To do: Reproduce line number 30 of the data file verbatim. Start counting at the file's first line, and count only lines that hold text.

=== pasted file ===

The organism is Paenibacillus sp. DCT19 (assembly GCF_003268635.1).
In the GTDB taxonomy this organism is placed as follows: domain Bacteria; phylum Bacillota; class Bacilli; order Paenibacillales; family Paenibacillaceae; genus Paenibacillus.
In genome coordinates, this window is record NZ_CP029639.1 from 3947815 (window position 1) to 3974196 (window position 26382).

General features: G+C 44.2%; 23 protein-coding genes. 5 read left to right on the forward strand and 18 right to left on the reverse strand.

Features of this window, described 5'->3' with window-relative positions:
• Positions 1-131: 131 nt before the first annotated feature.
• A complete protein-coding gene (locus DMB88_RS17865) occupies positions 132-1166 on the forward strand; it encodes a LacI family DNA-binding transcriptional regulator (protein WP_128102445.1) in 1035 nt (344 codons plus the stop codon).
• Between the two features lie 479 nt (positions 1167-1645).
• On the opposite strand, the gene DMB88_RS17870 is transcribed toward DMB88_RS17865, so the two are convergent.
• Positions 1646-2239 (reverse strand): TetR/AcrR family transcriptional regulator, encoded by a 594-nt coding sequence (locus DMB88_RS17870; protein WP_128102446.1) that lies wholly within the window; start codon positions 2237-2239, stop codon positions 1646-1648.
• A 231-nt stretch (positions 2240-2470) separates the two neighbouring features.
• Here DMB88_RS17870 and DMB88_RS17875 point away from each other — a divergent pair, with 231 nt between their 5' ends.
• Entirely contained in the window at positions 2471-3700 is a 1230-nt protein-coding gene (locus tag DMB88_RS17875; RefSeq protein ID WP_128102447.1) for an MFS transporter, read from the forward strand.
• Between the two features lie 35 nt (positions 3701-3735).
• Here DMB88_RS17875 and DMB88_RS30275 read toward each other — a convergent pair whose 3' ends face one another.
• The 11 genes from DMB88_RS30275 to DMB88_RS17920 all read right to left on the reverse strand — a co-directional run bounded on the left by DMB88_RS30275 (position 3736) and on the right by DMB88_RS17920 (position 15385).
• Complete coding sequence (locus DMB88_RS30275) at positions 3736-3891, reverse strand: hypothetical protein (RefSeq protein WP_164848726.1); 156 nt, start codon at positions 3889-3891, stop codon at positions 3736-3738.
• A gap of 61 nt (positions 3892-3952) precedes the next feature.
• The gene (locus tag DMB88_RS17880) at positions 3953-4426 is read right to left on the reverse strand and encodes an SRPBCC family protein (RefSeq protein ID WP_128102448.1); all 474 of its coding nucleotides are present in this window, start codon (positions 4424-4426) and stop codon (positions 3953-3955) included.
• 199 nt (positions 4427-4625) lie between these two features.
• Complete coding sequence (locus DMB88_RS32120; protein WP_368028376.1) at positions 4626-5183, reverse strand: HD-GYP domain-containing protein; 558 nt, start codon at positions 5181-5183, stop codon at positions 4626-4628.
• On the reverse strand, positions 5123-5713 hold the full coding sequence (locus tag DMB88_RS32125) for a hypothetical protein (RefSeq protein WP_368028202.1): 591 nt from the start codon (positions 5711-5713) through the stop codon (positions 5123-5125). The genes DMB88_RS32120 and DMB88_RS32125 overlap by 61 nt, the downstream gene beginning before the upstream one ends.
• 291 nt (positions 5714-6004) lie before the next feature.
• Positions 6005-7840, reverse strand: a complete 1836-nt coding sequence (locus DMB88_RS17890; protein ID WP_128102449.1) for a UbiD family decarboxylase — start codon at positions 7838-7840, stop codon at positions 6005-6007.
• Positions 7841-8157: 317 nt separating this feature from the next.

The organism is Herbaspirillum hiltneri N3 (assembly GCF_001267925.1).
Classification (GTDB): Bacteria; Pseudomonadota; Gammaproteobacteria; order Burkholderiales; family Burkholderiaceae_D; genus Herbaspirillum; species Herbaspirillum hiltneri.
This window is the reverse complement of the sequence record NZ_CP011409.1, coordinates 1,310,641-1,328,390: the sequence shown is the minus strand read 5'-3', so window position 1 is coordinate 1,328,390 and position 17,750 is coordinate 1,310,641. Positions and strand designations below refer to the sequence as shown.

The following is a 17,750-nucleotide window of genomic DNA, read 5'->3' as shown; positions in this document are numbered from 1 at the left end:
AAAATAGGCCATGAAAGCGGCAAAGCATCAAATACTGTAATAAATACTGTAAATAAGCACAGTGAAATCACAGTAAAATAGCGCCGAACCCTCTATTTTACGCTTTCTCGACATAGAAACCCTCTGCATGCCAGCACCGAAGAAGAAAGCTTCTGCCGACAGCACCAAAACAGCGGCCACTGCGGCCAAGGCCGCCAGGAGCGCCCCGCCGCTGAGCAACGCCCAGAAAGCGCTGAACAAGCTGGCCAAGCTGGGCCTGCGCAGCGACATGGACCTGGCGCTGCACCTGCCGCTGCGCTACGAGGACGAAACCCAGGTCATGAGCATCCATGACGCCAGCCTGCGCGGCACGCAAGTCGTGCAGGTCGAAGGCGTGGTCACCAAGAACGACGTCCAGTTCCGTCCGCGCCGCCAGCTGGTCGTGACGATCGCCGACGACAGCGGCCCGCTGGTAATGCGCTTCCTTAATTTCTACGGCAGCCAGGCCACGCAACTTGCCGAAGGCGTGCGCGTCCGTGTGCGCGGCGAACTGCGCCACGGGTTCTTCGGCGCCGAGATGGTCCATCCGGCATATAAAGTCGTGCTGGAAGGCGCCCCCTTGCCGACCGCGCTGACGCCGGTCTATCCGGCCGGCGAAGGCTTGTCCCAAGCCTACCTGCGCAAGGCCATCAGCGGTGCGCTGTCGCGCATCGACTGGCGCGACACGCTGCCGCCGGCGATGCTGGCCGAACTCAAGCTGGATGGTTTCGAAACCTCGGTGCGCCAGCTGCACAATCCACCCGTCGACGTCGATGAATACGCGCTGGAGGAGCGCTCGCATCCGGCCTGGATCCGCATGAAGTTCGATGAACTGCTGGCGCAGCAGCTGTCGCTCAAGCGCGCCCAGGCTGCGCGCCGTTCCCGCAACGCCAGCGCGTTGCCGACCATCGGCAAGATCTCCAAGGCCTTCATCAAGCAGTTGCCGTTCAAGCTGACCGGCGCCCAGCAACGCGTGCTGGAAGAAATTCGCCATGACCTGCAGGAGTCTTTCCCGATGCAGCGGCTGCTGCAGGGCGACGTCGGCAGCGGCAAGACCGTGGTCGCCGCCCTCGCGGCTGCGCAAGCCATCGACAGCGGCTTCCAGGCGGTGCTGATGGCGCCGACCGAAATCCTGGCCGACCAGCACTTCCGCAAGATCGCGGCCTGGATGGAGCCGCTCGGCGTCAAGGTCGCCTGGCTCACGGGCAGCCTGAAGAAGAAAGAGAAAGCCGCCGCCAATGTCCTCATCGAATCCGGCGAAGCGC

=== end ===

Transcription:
AAAATAGGCCATGAAAGCGGCAAAGCATCAAATACTGTAATAAATACTGTAAATAAGCACAGTGAAATCACAGTAAAATAGCGCCGAACCCTCTATTTTACGCTTTCTCGACATAGAAACCCTCTGCATGCCAGCACCGAAGAAGAAAGCTTCTGCCGACAGCACCAAAACAGCGGCCACTGCGGCCAAGGCCGCCAGGAGCGCCCCGCCGCTGAGCAACGCCCAGAAAGCGCTGAACAAGCTGGCCAAGCTGGGCCTGCGCAGCGACATGGACCTGGCGCTGCACCTGCCGCTGCGCTACGAGGACGAAACCCAGGTCATGAGCATCCATGACGCCAGCCTGCGCGGCACGCAAGTCGTGCAGGTCGAAGGCGTGGTCACCAAGAACGACGTCCAGTTCCGTCCGCGCCGCCAGCTGGTCGTGACGATCGCCGACGACAGCGGCCCGCTGGTAATGCGCTTCCTTAATTTCTACGGCAGCCAGGCCACGCAACTTGCCGAAGGCGTGCGCGTCCGTGTGCGCGGCGAACTGCGCCACGGGTTCTTCGGCGCCGAGATGGTCCATCCGGCATATAAAGTCGTGCTGGAAGGCGCCCCCTTGCCGACCGCGCTGACGCCGGTCTATCCGGCCGGCGAAGGCTTGTCCCAAGCCTACCTGCGCAAGGCCATCAGCGGTGCGCTGTCGCGCATCGACTGGCGCGACACGCTGCCGCCGGCGATGCTGGCCGAACTCAAGCTGGATGGTTTCGAAACCTCGGTGCGCCAGCTGCACAATCCACCCGTCGACGTCGATGAATACGCGCTGGAGGAGCGCTCGCATCCGGCCTGGATCCGCATGAAGTTCGATGAACTGCTGGCGCAGCAGCTGTCGCTCAAGCGCGCCCAGGCTGCGCGCCGTTCCCGCAACGCCAGCGCGTTGCCGACCATCGGCAAGATCTCCAAGGCCTTCATCAAGCAGTTGCCGTTCAAGCTGACCGGCGCCCAGCAACGCGTGCTGGAAGAAATTCGCCATGACCTGCAGGAGTCTTTCCCGATGCAGCGGCTGCTGCAGGGCGACGTCGGCAGCGGCAAGACCGTGGTCGCCGCCCTCGCGGCTGCGCAAGCCATCGACAGCGGCTTCCAGGCGGTGCTGATGGCGCCGACCGAAATCCTGGCCGACCAGCACTTCCGCAAGATCGCGGCCTGGATGGAGCCGCTCGGCGTCAAGGTCGCCTGGCTCACGGGCAGCCTGAAGAAGAAAGAGAAAGCCGCCGCCAATGTCCTCATCGAATCCGGCGAAGCGC